“A woman on a mission, quite familiar with quasars
Her heart is in the kitchen but her soul is in the stars
Crystal clear on logic but short on expertise
This is a very ancient puzzle, she feels herself a piece”
– Jimmy Buffett, “Desdemona’s Building a Rocket Ship”
Jimmy Buffett’s song “Desdemona’s Building a Rocket Ship” is actually based on a character from his novel Where Is Joe Merchant? (Yes, Jimmy Buffett is a published author, not just a singer and songwriter.) Desdemona is a psychic who believes she is called to travel to the Pleiades, a star cluster located in the Taurus constellation. She starts to study astronomy and begins to build a “rocket ship” she names the Cosmic Muffin, but she lacks the technical skill to finish the ship. As the song claims, Desdemona is “quite familiar with quasars.”
So what is a quasar?
In 1932, physicist Karl Jansky was studying disruptions to radio telephone communications. He discovered that some of the natural disturbances came from radio waves emitted by the Milky Way, the galaxy where we reside. By the 1950s, astronomers were surveying the sky for radio waves in the hopes of understanding more about the universe. Many radio waves were identified as originating from galaxies, but some radio sources appeared to come from bright star-like structures. Astronomers called these mysterious points “quasi-stellar radio sources,” because they resembled stars and the radio signals came from a single point. Eventually this was shortened to “quasar.”
For a while, astronomers couldn’t figure out what these objects were. Quasars had odd spectra- the ranges of wavelengths of light detected. Spectra are keys to funding the object’s composition, and nothing seemed to match up with quasars, which looked like stars but had very different spectra than stars. In 1963, Dutch American astronomer Maarten Schmidt realized that the spectra were so strange because the quasars were so far away and the light was redshifted– that is, the wavelengths are stretched longer as the object (a quasar in this case) moves away from our observation point on Earth. We could only see quasars because they were exceptionally bright, emitting massive amounts of energy. Quasars are so bright that they shine 10 to 100,000 times brighter than the Milky Way.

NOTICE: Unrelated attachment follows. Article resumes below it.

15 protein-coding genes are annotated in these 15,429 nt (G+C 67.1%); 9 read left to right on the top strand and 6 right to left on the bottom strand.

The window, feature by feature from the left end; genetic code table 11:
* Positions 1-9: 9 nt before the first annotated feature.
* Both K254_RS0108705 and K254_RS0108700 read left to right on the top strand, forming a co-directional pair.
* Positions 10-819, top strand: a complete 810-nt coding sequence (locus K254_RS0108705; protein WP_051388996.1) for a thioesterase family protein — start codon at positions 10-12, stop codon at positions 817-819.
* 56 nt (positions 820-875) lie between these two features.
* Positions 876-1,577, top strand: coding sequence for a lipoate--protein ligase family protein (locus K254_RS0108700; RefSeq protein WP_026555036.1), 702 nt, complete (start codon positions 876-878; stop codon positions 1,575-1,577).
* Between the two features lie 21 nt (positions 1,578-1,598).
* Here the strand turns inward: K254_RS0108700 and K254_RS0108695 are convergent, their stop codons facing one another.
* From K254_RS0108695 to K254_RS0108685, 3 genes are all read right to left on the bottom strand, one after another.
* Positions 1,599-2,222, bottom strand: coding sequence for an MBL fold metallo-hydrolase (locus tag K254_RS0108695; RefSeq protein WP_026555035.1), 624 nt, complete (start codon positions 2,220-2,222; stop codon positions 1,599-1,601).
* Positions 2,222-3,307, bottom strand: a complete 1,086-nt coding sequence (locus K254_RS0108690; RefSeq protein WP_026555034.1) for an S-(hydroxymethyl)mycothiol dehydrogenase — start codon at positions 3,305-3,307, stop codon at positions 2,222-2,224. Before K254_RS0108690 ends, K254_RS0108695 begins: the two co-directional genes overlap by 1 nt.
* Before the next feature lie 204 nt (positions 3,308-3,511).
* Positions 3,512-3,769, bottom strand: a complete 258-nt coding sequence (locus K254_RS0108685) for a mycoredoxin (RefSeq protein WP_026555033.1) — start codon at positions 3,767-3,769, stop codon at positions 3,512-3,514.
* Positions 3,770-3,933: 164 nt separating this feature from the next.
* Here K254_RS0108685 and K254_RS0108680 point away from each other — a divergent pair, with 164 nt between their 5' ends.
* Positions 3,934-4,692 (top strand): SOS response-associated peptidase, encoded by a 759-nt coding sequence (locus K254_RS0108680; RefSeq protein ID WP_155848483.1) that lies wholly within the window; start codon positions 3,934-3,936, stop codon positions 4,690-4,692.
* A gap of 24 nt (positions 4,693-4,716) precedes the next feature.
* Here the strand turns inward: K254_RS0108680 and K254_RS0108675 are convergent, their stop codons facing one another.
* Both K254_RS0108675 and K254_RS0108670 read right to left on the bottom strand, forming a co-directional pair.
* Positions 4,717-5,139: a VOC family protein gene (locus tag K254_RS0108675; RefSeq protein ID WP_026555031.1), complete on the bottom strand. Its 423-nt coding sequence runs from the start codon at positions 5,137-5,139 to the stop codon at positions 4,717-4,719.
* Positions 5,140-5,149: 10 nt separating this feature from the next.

It took some time to figure out how quasars could be so bright. Today, a quasar is thought to be made of a supermassive black hole surrounded by an accretion disk. A supermassive black hole is an area with an incredibly high density and amazingly strong gravitational field. Within a quasar, the gravitational field of the supermassive black hole pulls in gas from a surrounding accretion disk. This “disk” is a flat structure composed of gas that spirals inwards towards the supermassive black hole.
If you’ve read up on black holes before, you know that they cannot be observed directly, as anything that falls into a black hole never escapes, including light. However, if the matter does not cross over the boundary of the black hole (called the event horizon), it could be accelerated. As the matter moves faster, it heats up, and friction between the particles would give off energy. This energy is released as electromagnetic radiation, including radio, infrared, visible, ultraviolet, and X-ray wavelengths.
These light waves take billions of years to travel through space to us, so we’re effectively looking at past quasars. The closest observed quasar is about 600 million light-years from Earth. (One light-year is approximately 9.5 trillion kilometers, or 5.9 trillion miles.) Light from the farthest observed quasar took 12.9 billion years to reach us. (The farthest quasar is approximately now 29 billion light-years away from us now, as the universe is expanding and the quasar is moving away. It would now take light longer to reach us than it did previously.) Based on the distance of observed quasars and the amount of time it takes for the light to reach us, most of the observed quasars were actually active 9 to 13 billion years ago, and there are relatively few active now. While a quasar becomes inactive, the black hole remains. In theory, a quasar could start up again once the black hole is given another accretion disk to “feed” from.
So there you go. Even if you don’t know as much as Desdemona, hopefully you learned a little bit about the basics of quasars.
Keep calm and science on.